Wednesday, January 26, 2011

The output gap

I'm finally beginning to understand what economists like Paul Krugman are getting at when they focus so heavily on the output gap. The output gap is the difference between what the economy could be producing if everyone who wanted to work were working in a way that took best advantage of their skills and what the economy is actually producing.

The economy's potential grows continually because (a) the population is increasing and (b) technology makes it possible to accomplish more with less effort. An estimate of the current rate of growth of the economy's potential is about 2.2%. That means that GDP must grow at that rate to keep up with population growth and technological advances. Any slower rate means either that people are un-/under-employed or that we are not using our skills and capabilities as well as we might.

Here's a graph (from EconBrowser) showing potential vs. actual.

It shows that our actual GDP is about $1 trillion (or 7%) less than it might be. The point isn't that material production is the most important thing. The point is that people who can and want to be productive don't have the means to do so. Not only that, but if given the chance to be productive, they would be, which would raise everyone's standard of living.

It is for this reason that Krugman and others urge that the Federal Government step in and provide "demand" to enable those people to work—and make everyone's life better. The waste that we are experiencing isn't necessary. So why put up with it? If there are people ready and willing to work, why not take advantage of that and let them do something useful. Why waste this potential when we don't have to?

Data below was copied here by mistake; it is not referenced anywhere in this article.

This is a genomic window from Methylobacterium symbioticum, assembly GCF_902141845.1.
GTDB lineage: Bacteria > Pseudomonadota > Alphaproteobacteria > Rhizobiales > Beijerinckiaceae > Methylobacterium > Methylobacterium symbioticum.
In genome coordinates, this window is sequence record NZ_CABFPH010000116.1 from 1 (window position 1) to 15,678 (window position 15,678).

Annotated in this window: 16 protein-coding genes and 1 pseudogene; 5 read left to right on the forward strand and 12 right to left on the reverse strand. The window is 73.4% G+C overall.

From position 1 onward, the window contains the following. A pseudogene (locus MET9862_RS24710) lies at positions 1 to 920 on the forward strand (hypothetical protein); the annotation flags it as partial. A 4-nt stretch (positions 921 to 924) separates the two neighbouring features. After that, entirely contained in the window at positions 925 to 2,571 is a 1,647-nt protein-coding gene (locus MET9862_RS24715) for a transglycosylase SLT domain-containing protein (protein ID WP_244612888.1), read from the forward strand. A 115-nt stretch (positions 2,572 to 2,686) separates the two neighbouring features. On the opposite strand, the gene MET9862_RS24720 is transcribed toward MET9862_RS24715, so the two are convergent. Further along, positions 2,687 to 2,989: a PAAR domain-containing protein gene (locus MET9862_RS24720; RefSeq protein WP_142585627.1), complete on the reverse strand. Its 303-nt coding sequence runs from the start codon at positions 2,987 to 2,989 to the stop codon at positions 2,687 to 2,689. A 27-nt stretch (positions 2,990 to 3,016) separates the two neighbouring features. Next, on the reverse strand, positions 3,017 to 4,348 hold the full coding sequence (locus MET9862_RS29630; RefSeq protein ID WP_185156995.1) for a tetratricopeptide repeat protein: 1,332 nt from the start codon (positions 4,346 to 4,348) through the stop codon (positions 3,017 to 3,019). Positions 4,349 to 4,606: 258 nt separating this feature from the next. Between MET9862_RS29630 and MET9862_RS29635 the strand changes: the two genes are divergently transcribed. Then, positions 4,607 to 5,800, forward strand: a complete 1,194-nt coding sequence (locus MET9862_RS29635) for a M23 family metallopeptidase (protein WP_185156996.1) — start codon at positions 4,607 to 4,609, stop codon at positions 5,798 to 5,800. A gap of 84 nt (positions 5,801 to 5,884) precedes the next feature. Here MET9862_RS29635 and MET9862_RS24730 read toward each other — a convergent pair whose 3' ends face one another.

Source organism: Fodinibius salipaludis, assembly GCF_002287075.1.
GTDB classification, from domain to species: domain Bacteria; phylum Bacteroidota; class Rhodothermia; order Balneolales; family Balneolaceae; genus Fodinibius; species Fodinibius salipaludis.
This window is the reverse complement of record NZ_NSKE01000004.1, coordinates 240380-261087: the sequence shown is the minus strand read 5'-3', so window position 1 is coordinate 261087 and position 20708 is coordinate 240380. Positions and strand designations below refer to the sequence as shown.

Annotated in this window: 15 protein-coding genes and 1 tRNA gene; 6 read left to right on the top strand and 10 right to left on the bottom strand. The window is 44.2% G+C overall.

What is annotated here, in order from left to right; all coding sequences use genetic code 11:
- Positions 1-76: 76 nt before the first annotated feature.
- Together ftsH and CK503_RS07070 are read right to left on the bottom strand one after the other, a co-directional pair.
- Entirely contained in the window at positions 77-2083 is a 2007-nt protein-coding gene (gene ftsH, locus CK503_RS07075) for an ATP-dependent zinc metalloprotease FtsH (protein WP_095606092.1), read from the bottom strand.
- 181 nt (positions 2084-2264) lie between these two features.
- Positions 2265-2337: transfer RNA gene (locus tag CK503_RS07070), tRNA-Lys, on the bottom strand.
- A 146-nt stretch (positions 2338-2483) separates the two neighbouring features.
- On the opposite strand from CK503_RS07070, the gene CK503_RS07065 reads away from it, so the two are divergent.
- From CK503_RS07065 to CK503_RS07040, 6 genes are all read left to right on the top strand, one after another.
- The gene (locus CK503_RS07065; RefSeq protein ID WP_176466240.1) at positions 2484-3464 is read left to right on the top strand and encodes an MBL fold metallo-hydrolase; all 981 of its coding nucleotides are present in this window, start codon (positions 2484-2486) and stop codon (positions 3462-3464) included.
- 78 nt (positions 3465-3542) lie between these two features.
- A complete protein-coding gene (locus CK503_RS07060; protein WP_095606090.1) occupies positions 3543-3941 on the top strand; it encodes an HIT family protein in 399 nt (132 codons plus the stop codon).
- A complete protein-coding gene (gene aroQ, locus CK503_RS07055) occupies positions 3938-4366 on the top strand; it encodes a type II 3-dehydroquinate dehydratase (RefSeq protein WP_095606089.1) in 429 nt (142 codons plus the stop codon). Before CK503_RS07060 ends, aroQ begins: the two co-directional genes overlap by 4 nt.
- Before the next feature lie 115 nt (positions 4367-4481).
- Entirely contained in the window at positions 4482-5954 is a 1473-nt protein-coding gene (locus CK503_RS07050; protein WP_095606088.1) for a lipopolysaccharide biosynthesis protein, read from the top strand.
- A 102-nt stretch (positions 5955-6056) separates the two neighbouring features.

Of course the question then becomes, what is that they should do? There seem to be two answers. One is to seed the economy with money so that the market—now that it has additional money—will determine how best to allocate that available effort. The other is to put them to work building stuff we know we need, like infrastructure creation and repair. The second is capital investment in society. It seems to me that that's a better way to put people to work. The existence of unemployment means that we have the luxury of upgrading out infrastructure. Why not take advantage of it.

Does government know what's the best infrastructure investments to make? Probably not absolutely. But we do want government to build some of our infrastructure. So it's not out of the question to expect government to build more of that infrastructure when people are unemployed than it would when the economy is functioning at full employment.

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